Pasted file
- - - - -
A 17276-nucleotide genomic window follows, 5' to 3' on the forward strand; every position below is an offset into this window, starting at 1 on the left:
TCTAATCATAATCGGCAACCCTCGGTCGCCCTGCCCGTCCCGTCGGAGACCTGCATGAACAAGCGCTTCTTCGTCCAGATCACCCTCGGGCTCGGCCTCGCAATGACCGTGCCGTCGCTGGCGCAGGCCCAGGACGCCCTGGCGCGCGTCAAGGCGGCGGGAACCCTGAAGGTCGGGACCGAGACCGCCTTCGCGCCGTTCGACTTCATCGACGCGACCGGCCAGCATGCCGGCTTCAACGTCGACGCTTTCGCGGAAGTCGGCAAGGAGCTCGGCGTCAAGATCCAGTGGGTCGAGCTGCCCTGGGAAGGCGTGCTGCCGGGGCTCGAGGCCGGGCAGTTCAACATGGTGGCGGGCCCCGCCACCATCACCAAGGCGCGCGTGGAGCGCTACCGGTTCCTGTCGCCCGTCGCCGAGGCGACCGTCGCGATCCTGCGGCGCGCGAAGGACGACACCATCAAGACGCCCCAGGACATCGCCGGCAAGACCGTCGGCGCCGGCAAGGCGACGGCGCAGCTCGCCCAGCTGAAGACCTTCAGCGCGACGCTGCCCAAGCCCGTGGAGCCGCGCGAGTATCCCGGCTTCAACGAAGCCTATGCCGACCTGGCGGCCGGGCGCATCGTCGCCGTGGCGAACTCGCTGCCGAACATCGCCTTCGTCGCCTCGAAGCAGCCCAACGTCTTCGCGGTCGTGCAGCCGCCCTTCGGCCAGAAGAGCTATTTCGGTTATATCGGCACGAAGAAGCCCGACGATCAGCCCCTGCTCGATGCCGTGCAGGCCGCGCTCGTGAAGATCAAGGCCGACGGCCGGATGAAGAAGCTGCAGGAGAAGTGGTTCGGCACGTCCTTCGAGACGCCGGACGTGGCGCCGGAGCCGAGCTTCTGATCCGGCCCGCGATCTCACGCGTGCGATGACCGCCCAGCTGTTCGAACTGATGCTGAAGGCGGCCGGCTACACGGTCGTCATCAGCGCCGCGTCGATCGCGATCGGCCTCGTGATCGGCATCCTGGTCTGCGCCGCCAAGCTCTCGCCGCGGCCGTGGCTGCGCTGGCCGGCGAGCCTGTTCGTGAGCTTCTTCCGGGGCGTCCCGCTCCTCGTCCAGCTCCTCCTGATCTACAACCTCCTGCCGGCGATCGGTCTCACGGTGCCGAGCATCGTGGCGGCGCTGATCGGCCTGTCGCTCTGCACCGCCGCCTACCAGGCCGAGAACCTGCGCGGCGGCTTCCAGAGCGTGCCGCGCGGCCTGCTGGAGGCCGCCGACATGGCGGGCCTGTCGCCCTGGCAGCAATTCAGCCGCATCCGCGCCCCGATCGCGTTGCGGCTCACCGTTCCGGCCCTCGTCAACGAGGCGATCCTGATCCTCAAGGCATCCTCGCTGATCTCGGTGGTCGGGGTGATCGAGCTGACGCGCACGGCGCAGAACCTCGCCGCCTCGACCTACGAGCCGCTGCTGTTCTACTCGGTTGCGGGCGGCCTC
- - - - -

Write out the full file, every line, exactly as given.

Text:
A 17276-nucleotide genomic window follows, 5' to 3' on the forward strand; every position below is an offset into this window, starting at 1 on the left:
TCTAATCATAATCGGCAACCCTCGGTCGCCCTGCCCGTCCCGTCGGAGACCTGCATGAACAAGCGCTTCTTCGTCCAGATCACCCTCGGGCTCGGCCTCGCAATGACCGTGCCGTCGCTGGCGCAGGCCCAGGACGCCCTGGCGCGCGTCAAGGCGGCGGGAACCCTGAAGGTCGGGACCGAGACCGCCTTCGCGCCGTTCGACTTCATCGACGCGACCGGCCAGCATGCCGGCTTCAACGTCGACGCTTTCGCGGAAGTCGGCAAGGAGCTCGGCGTCAAGATCCAGTGGGTCGAGCTGCCCTGGGAAGGCGTGCTGCCGGGGCTCGAGGCCGGGCAGTTCAACATGGTGGCGGGCCCCGCCACCATCACCAAGGCGCGCGTGGAGCGCTACCGGTTCCTGTCGCCCGTCGCCGAGGCGACCGTCGCGATCCTGCGGCGCGCGAAGGACGACACCATCAAGACGCCCCAGGACATCGCCGGCAAGACCGTCGGCGCCGGCAAGGCGACGGCGCAGCTCGCCCAGCTGAAGACCTTCAGCGCGACGCTGCCCAAGCCCGTGGAGCCGCGCGAGTATCCCGGCTTCAACGAAGCCTATGCCGACCTGGCGGCCGGGCGCATCGTCGCCGTGGCGAACTCGCTGCCGAACATCGCCTTCGTCGCCTCGAAGCAGCCCAACGTCTTCGCGGTCGTGCAGCCGCCCTTCGGCCAGAAGAGCTATTTCGGTTATATCGGCACGAAGAAGCCCGACGATCAGCCCCTGCTCGATGCCGTGCAGGCCGCGCTCGTGAAGATCAAGGCCGACGGCCGGATGAAGAAGCTGCAGGAGAAGTGGTTCGGCACGTCCTTCGAGACGCCGGACGTGGCGCCGGAGCCGAGCTTCTGATCCGGCCCGCGATCTCACGCGTGCGATGACCGCCCAGCTGTTCGAACTGATGCTGAAGGCGGCCGGCTACACGGTCGTCATCAGCGCCGCGTCGATCGCGATCGGCCTCGTGATCGGCATCCTGGTCTGCGCCGCCAAGCTCTCGCCGCGGCCGTGGCTGCGCTGGCCGGCGAGCCTGTTCGTGAGCTTCTTCCGGGGCGTCCCGCTCCTCGTCCAGCTCCTCCTGATCTACAACCTCCTGCCGGCGATCGGTCTCACGGTGCCGAGCATCGTGGCGGCGCTGATCGGCCTGTCGCTCTGCACCGCCGCCTACCAGGCCGAGAACCTGCGCGGCGGCTTCCAGAGCGTGCCGCGCGGCCTGCTGGAGGCCGCCGACATGGCGGGCCTGTCGCCCTGGCAGCAATTCAGCCGCATCCGCGCCCCGATCGCGTTGCGGCTCACCGTTCCGGCCCTCGTCAACGAGGCGATCCTGATCCTCAAGGCATCCTCGCTGATCTCGGTGGTCGGGGTGATCGAGCTGACGCGCACGGCGCAGAACCTCGCCGCCTCGACCTACGAGCCGCTGCTGTTCTACTCGGTTGCGGGCGGCCTC